To remember how to put the components of an engine back together, the creator snapped 3000 pictures of the process.
Here Is the Craziest Building in Harlem, if Not the Entire City: Diller Scofidio Design New Columbia Medical Building27 Jun
Originally posted on Grist:
If, like me, you have ever lived in a small apartment, you know that there is no good place to put furniture that you need sometimes but not all the time (like extra chairs). Therefore, Orla Reynolds is my new hero. Her furniture emerges “as if from nowhere” — her bookshelves hide a table and four extra chairs.
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This promo for BMW M5, the world’s fastest sedan, utilize slow-motion bullet effects synchronized with Beethoven’s divine 5th Piano Concerto to manifest power and elegance.
Originally posted on TED Blog:
Going to an outdoor event during the steamy months of summer generally involves packing a miniature fan and slathering yourself in sunscreen, as most venues do little to shade attendees in the cheap seats. This is something Wolfgang Kessling, of the German climate engineering firm Transsolar, would like to change. In a talk at the TEDxSummit in Doha, Kessling describes the challenge of designing an open-air stadium in Qatar to host the World Cup in June 2022, which would keep both the players and fans feeling cool in Doha’s legendary heat (in the month of June, the daily high temperature is around 106F / 41C, according to Weather.com). Not a proponent of blasting attendees with energy-wasting cold air, Kessler suggests several innovations—for example, PV membranes that collect solar energy as they shade a stadium, and “radiant cooling” achieved by piping chilled water through a stadium floor.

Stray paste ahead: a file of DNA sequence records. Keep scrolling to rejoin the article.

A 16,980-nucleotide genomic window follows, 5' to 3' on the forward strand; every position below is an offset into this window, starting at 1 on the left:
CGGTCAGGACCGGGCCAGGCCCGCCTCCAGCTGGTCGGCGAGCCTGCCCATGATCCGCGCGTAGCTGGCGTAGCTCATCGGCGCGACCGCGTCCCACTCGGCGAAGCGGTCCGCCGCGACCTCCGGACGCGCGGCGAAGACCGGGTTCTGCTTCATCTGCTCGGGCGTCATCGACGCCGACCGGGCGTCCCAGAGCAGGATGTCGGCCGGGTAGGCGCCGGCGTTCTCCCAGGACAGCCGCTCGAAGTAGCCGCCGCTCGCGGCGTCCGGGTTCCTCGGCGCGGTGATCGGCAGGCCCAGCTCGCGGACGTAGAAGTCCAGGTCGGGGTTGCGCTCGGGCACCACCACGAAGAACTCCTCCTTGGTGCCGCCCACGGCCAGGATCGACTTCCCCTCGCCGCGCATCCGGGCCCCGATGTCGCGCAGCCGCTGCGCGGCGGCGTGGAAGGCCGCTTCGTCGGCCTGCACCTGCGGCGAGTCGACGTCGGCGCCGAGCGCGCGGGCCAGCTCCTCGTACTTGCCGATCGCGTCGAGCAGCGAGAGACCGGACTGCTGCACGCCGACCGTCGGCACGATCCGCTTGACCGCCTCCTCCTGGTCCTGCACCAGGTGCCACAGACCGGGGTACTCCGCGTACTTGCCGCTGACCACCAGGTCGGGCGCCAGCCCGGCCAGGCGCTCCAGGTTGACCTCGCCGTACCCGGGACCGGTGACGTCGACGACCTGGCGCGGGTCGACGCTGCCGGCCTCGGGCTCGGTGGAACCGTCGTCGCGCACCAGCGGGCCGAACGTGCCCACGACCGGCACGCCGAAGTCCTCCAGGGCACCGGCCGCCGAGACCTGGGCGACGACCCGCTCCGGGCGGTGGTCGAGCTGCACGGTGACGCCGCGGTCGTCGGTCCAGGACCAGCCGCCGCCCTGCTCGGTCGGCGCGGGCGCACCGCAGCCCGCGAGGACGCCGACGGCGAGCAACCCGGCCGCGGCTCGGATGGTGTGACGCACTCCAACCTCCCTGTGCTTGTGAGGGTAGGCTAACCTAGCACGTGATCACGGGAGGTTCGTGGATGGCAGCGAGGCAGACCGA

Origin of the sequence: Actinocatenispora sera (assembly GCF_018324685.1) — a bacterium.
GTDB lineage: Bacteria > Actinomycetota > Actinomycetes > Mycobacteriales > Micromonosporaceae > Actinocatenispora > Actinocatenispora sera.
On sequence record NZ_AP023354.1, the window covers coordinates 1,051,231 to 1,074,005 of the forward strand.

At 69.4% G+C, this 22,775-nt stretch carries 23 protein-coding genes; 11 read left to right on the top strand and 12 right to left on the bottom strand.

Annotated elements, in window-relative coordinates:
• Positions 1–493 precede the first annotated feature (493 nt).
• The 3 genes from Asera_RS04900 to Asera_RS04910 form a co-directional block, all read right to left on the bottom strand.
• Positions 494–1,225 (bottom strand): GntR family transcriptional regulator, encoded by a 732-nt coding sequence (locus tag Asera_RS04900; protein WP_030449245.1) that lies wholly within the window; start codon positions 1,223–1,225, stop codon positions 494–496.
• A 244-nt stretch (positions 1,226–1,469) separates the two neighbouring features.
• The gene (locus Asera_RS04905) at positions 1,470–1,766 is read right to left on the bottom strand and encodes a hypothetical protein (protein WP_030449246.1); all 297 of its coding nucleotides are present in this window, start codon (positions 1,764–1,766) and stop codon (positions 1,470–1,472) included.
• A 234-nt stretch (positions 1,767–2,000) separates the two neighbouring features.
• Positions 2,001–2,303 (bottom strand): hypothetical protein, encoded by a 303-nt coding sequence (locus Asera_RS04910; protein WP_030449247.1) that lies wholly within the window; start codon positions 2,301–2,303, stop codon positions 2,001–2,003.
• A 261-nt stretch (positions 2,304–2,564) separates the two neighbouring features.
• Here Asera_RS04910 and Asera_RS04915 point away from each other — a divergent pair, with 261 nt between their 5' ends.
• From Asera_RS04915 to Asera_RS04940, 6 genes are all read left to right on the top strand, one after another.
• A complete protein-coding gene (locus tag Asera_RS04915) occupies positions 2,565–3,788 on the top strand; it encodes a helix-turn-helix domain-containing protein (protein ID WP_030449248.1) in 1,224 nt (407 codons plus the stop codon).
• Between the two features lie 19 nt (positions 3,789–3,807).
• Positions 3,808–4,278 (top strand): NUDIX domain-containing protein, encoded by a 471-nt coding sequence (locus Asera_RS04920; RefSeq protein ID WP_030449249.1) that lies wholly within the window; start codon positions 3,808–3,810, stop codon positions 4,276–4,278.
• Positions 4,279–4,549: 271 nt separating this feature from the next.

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Originally posted on Grist:
The key to small-space living is not feeling cramped, which makes this Barcelona apartment the pinnacle of the genre. The home uses sliding doors to open the 430-square-foot apartment up for a sense of space, or close it for privacy. But the centerpiece of the house is the hole in the ceiling — a plant-filled half-outdoor shower that’s built like a chimney, open to the sky. (Don’t worry — there are camouflaging plants on top, so the drones will have to work VERY hard to see you naked.)
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Originally posted on TechCrunch:
Although Apple seems to want to forget all about that sad, dark time when their logo featured all the colors of the rainbow, this iPhone mod – really an aluminium back plate – will bring those memories rushing back. You can swap out the plate simply by unscrewing the two small screws at the bottom of your phone and a four bucks more gets you a glowing, translucent rainbow logo.
Sure it’s not as cool as the transparent mod I saw in China a few months ago, but if you want some real old school styling this may be a good choice.